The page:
Wesley Memorial United Methodist Church
December 9, 2018
Second Sunday of Advent
Malachi 3: 1-4 (CEB)
Look, I am sending my messenger who will clear the path before me;
suddenly the Lord whom you are seeking will come to his temple.
The messenger of the covenant in whom you take delight is coming,
says the Lord of heavenly forces.
2Who can endure the day of his coming?
Who can withstand his appearance?
He is like the refiner’s fire or the cleaner’s soap.
3He will sit as a refiner and a purifier of silver.
He will purify the Levites
and refine them like gold and silver.
They will belong to the Lord,
presenting a righteous offering.
4The offering of Judah and Jerusalem will be pleasing to the Lord
as in ancient days and in former years.
Have you ever gotten uncomfortable, I mean REALLY uncomfortable when reading the Bible? In other words, are there things in the Bible that make you squirm a little bit? That make you uneasy, or maybe a little scared or nervous. To be honest, I don’t know how any serious Christian who reads the Bible on a regular basis could not encounter some difficult passages, some uncomfortable truths, maybe even some blatant challenges from time to time. If this has never been the case for you, I would urge you to spend more time reading the Bible. Or maybe to delve into the less familiar passages, the less well-known books; to explore the places that you haven’t explored before. As difficult as it may be, this is an important part of our faith experience.
Last week, we explored the prophet Jeremiah’s words, delivered to a people in exile in Babylon. As we continue our journey toward Christmas, and our look at the words of the prophets who foretold the coming Messiah, we move into the words of Malachi this morning. If you remember, Jeremiah’s message, was delivered to a people removed from their Promised Land, exiled in Babylon, and longing for deliverance from the injustice they were experiencing. Malachi’s prophecies come after the Babylonian exile has ended. God’s chosen people, the Israelites, have returned to the Promised Land; in some ways, God’s promised deliverance from oppressive enemies has been realized. But still, all is not well.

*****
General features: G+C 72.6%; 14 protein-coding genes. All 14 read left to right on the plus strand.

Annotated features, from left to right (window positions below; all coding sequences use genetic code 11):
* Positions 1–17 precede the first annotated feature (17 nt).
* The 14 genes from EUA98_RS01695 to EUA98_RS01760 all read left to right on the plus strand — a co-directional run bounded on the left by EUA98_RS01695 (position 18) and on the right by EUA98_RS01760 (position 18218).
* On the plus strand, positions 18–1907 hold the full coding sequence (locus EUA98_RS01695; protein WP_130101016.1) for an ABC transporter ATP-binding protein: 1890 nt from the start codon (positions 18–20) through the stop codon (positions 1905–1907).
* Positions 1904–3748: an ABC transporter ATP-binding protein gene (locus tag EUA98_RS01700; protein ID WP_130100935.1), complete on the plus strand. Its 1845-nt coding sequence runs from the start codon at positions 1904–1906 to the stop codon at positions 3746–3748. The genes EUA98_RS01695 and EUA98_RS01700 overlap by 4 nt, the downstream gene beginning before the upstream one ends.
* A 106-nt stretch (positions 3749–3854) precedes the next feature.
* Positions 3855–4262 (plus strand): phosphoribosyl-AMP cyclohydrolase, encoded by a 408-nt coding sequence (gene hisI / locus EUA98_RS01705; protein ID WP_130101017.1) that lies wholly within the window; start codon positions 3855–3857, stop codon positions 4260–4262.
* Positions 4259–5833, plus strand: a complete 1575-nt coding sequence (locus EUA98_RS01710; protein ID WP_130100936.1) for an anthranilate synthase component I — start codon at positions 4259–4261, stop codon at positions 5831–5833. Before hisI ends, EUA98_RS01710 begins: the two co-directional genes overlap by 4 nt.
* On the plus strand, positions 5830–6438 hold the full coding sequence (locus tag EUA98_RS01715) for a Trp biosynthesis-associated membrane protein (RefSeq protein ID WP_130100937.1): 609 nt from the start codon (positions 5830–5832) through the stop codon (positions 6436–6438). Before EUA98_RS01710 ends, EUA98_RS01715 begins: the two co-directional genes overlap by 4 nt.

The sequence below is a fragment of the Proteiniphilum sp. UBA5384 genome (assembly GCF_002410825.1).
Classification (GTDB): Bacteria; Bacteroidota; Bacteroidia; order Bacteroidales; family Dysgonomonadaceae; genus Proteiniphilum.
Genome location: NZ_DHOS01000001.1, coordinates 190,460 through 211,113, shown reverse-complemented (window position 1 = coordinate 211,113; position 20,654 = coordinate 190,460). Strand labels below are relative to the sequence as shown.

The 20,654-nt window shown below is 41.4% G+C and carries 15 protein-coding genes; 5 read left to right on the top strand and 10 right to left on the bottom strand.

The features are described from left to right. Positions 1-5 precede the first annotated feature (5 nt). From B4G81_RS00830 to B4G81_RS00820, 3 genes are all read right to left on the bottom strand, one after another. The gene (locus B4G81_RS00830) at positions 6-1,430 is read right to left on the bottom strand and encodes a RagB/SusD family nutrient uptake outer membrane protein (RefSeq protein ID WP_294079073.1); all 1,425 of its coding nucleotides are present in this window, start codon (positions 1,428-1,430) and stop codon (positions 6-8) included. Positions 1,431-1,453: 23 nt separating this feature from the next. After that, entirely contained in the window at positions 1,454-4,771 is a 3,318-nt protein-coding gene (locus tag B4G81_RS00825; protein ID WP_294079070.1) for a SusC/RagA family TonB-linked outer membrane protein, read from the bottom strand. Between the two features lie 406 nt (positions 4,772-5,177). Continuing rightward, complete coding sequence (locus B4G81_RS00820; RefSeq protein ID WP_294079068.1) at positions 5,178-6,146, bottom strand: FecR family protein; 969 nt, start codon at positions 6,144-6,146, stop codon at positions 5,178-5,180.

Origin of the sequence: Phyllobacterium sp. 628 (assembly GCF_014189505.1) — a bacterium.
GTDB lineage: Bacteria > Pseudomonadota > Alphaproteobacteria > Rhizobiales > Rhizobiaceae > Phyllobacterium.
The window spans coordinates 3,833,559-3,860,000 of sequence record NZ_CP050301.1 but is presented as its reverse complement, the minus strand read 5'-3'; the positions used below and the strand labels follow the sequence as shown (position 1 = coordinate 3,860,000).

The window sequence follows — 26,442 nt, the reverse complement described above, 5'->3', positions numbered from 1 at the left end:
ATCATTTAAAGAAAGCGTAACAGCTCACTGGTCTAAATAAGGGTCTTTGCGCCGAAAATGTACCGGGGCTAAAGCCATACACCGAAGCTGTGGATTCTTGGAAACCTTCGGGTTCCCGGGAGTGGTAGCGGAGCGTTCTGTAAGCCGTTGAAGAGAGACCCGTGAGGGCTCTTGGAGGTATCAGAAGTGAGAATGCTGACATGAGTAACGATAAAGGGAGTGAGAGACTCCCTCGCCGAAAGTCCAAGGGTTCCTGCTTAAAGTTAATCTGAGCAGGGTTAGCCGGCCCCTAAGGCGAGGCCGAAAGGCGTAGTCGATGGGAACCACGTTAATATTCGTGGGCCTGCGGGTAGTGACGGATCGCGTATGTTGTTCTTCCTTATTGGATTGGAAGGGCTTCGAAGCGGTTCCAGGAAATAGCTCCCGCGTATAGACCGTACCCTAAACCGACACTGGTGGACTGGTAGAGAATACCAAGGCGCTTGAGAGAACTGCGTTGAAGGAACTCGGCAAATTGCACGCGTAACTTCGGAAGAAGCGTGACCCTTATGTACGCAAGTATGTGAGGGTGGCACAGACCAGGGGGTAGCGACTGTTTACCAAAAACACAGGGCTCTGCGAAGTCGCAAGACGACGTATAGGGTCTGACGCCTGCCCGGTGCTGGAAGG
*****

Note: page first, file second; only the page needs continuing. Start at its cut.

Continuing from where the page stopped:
After decades of oppression and upheaval, the Israelites were very hopeful that when God heard their cries and ended their suffering, everything would return to normal, to peace, and prosperity. How often do we have similar hopes and dreams? In the midst of challenging or difficult times, how often do we long for all to return to more peaceful times, to be settled and happy? Yet as God’s people moved back into their Promised Land, this was not their experience. In fact, they were pretty disappointed. Things were not going as smoothly as they had hoped. The Temple was still in ruins, the economy was wrecked; there was high taxation and fiscal corruption, and massive inequalities. So again, the people are suffering and longing for a word from the Lord; they are hungering for a new message and renewed hope. This is Malachi’s context; the reality into which this prophet brings a word from God, the passage you heard a few moments ago.
Malachi declares, “Look, I am sending my messenger who will clear the path before me…The messenger of the covenant in whom you take delight is coming.” Once again, God offers his people a word of assurance. But one of the things that is interesting about this word, is that it references not the Messiah, but a messenger who will clear the path. To the Israelites hearing this message, it might have been understood as a reference to Elijah. But Christians would understand this messenger to be John the Baptist; the one who will prepare the way of the Lord. And yet, remember the ministry of John the Baptist. He announced the coming of one greater than himself, and he called the people to repentance, to changed lives, to baptism for the forgiveness of sins. And John did this to help the people prepare for the coming Messiah. In essence, John the Baptist was urging people to refine their lives, to purify themselves. It is the same message as Malachi delivered some 550 years before; a message about God’s refining and purifying power that will transform God’s people.
And yet, being refined and purified is no easy process. Think about how precious metals are refined. Silver and gold are exposed to extreme heat in order to essentially burn away the impurities and leave them shimmering. In the same way, there are things that get in the way of us being fully who God created us to be. Like the Israelites some 2,500 years ago, we are created by a loving God who has a special purpose in mind for our lives. We are a community connected to bound together by God’s covenant, and yet so often we fail to uphold our end of that covenant. There are these impurities that mar our lives and keep us from being the people God has called us to be. We need to be refined, we need to be purified. And this is not something that happens only after we die. I think that’s one of the greatest misconceptions of Christianity. We are talking about our lives now, in this moment. We have to prepare. We need to heed the word of the messenger who calls us to make ourselves ready!